On the 16th of January PAVILION hosted 100 HUNGARIAN MINUTES a screening project curated byGergő Horváth and initiated by Razvan Ion and Eugen Radescu, followed by a Q&A session with the curator.
“Hungary has known a very rapid economic growth after the fall of communism, subsequently becoming at the end of the ’90s the model-state for many of the countries in Central and South-eastern Europe, having an open-minded and democratic ideology. Living its communist history as an accumulative experience, rather than a nostalgic one, it was maybe one of the first and only countries in the ex-soviet bloc where a rupture between recent history and the contemporary world was apparent.
How can a country which has such a blood-filled and extremist history become the image of liberalism in Europe, after which becoming an example of discretionary politics asserted by radical governments? Maybe this liberalist image only exists on the surface. If the past government sent combat vehicles against revolts from Budapest caused by the same government, the actual leadership modified the Constitution without a referendum and says that a state without military force cannot be a powerful entity. The lack of coherence in the discourse of the leadership, be it political or spiritual, is producing a societal imbalance and a notable fracture between the progressive and the traditionalist parties. Nationalism and conservatism vs. progressivism and contemporary thought.”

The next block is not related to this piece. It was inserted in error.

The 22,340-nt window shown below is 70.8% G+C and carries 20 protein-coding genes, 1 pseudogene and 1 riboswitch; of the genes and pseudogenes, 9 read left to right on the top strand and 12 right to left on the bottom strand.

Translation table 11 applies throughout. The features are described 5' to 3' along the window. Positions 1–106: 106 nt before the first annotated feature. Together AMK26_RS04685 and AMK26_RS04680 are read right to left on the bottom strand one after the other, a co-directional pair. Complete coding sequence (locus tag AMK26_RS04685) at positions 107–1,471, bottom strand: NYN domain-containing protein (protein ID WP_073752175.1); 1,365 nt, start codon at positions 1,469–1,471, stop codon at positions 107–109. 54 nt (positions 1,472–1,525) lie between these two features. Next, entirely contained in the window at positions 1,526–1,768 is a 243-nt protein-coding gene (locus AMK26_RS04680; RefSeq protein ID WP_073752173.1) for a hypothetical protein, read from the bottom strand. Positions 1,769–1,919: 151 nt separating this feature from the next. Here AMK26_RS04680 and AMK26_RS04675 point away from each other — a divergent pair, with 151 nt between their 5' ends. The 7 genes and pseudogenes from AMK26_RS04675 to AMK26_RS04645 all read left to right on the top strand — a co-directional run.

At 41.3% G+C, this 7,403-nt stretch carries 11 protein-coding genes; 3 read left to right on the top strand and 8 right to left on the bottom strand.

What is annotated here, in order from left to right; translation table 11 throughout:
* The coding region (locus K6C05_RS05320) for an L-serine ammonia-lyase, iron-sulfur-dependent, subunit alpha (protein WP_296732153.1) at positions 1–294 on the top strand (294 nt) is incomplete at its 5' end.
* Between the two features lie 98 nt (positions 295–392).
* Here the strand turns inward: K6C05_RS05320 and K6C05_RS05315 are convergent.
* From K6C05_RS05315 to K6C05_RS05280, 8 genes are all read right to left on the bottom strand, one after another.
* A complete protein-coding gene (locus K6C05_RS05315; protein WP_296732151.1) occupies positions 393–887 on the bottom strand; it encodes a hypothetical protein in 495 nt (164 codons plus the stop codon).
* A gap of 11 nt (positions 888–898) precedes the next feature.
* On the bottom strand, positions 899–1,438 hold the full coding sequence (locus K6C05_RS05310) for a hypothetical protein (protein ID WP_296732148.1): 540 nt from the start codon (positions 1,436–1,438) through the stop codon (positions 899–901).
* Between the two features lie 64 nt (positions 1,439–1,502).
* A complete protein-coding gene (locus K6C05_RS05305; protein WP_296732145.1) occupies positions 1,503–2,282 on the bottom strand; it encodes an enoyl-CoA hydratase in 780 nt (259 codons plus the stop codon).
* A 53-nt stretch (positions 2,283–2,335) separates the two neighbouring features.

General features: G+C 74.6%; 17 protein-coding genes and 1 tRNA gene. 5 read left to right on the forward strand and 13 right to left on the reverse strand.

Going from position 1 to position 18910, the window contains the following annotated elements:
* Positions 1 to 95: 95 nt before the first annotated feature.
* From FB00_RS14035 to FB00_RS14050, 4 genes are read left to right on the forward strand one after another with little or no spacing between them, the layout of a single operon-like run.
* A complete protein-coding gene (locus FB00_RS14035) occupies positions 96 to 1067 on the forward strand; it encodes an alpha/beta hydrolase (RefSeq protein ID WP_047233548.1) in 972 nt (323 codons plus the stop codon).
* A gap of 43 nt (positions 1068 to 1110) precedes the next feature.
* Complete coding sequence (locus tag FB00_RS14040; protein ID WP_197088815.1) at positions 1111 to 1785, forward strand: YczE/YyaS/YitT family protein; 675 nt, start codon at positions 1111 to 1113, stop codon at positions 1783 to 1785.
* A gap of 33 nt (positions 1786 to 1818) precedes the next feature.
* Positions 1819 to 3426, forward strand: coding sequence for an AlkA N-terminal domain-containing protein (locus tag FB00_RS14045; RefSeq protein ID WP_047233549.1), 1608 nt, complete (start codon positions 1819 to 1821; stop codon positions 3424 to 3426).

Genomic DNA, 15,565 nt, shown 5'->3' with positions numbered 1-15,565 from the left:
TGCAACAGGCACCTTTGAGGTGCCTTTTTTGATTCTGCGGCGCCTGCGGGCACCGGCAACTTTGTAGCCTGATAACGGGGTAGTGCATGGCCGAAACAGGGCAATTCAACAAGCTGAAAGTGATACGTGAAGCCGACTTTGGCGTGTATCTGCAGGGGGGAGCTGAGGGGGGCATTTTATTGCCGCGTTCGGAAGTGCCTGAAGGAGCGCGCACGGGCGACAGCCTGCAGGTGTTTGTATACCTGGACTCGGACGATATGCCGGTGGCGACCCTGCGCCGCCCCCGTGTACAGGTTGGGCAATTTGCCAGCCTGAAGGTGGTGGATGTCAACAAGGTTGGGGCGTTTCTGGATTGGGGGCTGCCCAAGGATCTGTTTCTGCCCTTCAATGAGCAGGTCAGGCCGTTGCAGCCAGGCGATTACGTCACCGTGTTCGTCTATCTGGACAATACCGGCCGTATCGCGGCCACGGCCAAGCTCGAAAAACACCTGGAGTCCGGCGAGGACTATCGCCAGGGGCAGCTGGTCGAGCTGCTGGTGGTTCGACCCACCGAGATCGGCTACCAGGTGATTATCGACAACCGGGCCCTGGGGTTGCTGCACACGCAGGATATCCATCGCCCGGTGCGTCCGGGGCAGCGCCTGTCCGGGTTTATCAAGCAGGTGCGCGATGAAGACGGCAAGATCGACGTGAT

Gergő Horváth (b. 1993) is an artist, curator and cultural manager. He studied music and is presently a student, interested in theory and contemporary art. He considers himself self-taught, even though he attends a university. He lives in Cluj and Bucharest.
Artists: Miklós Erhardt, Zsolt Keserue, Gyula Július, Erika Baglyas, Gyula Pauer, János Sugár, Éva Emese Kiss
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